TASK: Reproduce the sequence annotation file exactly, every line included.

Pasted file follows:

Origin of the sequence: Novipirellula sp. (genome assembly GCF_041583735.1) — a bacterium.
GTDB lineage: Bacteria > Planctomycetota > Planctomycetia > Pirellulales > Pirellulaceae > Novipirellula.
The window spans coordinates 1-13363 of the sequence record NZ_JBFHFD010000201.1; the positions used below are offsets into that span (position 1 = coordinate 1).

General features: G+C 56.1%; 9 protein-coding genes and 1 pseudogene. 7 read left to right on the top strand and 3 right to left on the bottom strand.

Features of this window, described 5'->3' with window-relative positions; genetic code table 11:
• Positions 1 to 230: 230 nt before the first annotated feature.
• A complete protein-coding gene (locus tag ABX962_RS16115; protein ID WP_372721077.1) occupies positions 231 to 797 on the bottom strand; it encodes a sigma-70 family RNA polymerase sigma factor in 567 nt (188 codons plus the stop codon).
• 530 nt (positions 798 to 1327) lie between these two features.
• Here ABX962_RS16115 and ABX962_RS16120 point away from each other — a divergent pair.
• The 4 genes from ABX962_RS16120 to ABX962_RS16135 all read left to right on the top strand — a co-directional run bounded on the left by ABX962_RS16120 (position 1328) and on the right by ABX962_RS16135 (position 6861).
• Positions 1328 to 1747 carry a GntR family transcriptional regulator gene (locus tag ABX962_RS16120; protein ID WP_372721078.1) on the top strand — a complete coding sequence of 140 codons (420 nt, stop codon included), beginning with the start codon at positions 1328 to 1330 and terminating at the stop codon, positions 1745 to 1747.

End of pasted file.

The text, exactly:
Origin of the sequence: Novipirellula sp. (genome assembly GCF_041583735.1) — a bacterium.
GTDB lineage: Bacteria > Planctomycetota > Planctomycetia > Pirellulales > Pirellulaceae > Novipirellula.
The window spans coordinates 1-13363 of the sequence record NZ_JBFHFD010000201.1; the positions used below are offsets into that span (position 1 = coordinate 1).

General features: G+C 56.1%; 9 protein-coding genes and 1 pseudogene. 7 read left to right on the top strand and 3 right to left on the bottom strand.

Features of this window, described 5'->3' with window-relative positions; genetic code table 11:
• Positions 1 to 230: 230 nt before the first annotated feature.
• A complete protein-coding gene (locus tag ABX962_RS16115; protein ID WP_372721077.1) occupies positions 231 to 797 on the bottom strand; it encodes a sigma-70 family RNA polymerase sigma factor in 567 nt (188 codons plus the stop codon).
• 530 nt (positions 798 to 1327) lie between these two features.
• Here ABX962_RS16115 and ABX962_RS16120 point away from each other — a divergent pair.
• The 4 genes from ABX962_RS16120 to ABX962_RS16135 all read left to right on the top strand — a co-directional run bounded on the left by ABX962_RS16120 (position 1328) and on the right by ABX962_RS16135 (position 6861).
• Positions 1328 to 1747 carry a GntR family transcriptional regulator gene (locus tag ABX962_RS16120; protein ID WP_372721078.1) on the top strand — a complete coding sequence of 140 codons (420 nt, stop codon included), beginning with the start codon at positions 1328 to 1330 and terminating at the stop codon, positions 1745 to 1747.